When I was a candidate I remember getting stitched up in the minutes of a parish council meeting over something that hadn’t happened how it had been recorded at all, so emailed to say I was surprised and could they change it to reflect what actually happened. I got a response saying they would stand as they were.

I was startled as I had been given the impression the chairman of the Parish Council and many of the Members were ‘independent and kept politics out of it’ and therefore could not understand why they would want to mislead to make me look bad. So, you would imagine my surprise and also realisation that I had been stitched up like a kipper, when the Chairman of said Parish Council later appeared on the stage on an election result night sporting a red rosette as the election agent to the Labour candidate…

The opposition are not your friend and rarely do they campaign clean regardless of what they say. Keep your guard up.

It is easy to get wrapped up and obsessed by the political machinations and ‘who said what’ in council meeting and debates. It’s simple: Don’t.

Do what you need to either get your business through or hold the administration to account if you are in opposition, but as a new councillor get out of there as much as you can and talk to your residents, work street by street on casework and produce good quality newsletters and social media. That will have far more impact on the lives of those you serve than the minutes of any meeting.

Going all the way back to when I was stitched up in those minutes. I obsessed about it – how could they do that and what would people think when they read it? But I soon learnt, that no one other than me and the people on the council had read them – because who does…

My advice to any new councillors is do not be baffled by organisation charts, by complex committee structures and endless governance and projects boards. Focus on what needs to be delivered and who, and I mean who – not which department or board – a named individual, is accountable to you to make it happen, no matter how big or small the job.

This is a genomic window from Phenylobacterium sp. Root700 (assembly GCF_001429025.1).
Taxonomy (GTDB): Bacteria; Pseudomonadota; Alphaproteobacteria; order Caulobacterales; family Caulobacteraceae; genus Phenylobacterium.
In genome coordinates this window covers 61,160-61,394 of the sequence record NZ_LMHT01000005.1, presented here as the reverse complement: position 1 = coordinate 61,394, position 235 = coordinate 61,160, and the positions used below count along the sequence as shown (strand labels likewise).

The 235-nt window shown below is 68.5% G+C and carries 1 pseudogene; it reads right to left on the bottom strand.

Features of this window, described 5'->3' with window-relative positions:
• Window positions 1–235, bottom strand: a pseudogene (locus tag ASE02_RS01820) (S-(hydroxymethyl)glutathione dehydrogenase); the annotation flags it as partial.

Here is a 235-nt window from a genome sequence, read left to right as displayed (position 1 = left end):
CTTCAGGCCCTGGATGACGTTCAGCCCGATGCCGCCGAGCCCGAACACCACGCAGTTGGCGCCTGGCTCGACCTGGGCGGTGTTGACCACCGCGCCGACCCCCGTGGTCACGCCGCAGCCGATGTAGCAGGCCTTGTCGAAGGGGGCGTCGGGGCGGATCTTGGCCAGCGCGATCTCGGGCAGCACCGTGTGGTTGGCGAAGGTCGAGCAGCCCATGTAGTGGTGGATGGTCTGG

As Conservatives we often compare the public sector unfavorably to the private sector – highlighting the lesser efficiency and an entirely different attitude to simply getting the job done. I have encountered lots of examples of this across the organisations and bodies since we won control, but I’ve also met some wonderful and dedicated Officers who are passionate, hardworking and effective. Who don’t want to hide behind a wall of bureaucracy – they want to just crack on.

You will always get those who you can’t please and they will often be the ones who tell you their views the loudest, the most often and most likely in full view on social media: You either don’t tell us what you are doing or you promote yourself too much…you either don’t get things done or why did you do it that way etc.

In short – you were elected to serve a community; so keep calm and carry on and you’ll do fine.

6 comments for: Andrew Snowden: What I have learnt from my first year as a councillor